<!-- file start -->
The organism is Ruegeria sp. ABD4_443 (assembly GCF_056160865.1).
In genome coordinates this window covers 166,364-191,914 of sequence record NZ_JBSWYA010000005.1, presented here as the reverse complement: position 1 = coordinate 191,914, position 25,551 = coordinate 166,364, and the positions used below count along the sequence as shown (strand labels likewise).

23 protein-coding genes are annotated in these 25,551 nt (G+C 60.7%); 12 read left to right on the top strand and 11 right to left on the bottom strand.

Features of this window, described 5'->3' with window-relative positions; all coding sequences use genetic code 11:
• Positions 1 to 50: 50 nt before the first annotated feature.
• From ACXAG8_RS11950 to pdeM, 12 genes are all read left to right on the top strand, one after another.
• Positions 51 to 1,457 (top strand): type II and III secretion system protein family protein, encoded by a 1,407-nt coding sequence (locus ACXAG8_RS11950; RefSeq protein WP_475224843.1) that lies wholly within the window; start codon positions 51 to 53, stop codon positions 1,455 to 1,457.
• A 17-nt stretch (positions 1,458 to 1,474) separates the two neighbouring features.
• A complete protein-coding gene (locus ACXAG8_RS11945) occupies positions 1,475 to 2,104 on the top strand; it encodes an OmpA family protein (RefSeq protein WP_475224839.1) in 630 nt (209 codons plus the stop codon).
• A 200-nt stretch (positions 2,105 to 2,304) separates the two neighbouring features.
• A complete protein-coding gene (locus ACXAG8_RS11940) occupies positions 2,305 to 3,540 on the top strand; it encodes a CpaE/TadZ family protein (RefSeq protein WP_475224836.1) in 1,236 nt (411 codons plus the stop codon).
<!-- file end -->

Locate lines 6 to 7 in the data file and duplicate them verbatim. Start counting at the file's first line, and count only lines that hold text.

• From ACXAG8_RS11950 to pdeM, 12 genes are all read left to right on the top strand, one after another.
• Positions 51 to 1,457 (top strand): type II and III secretion system protein family protein, encoded by a 1,407-nt coding sequence (locus ACXAG8_RS11950; RefSeq protein WP_475224843.1) that lies wholly within the window; start codon positions 51 to 53, stop codon positions 1,455 to 1,457.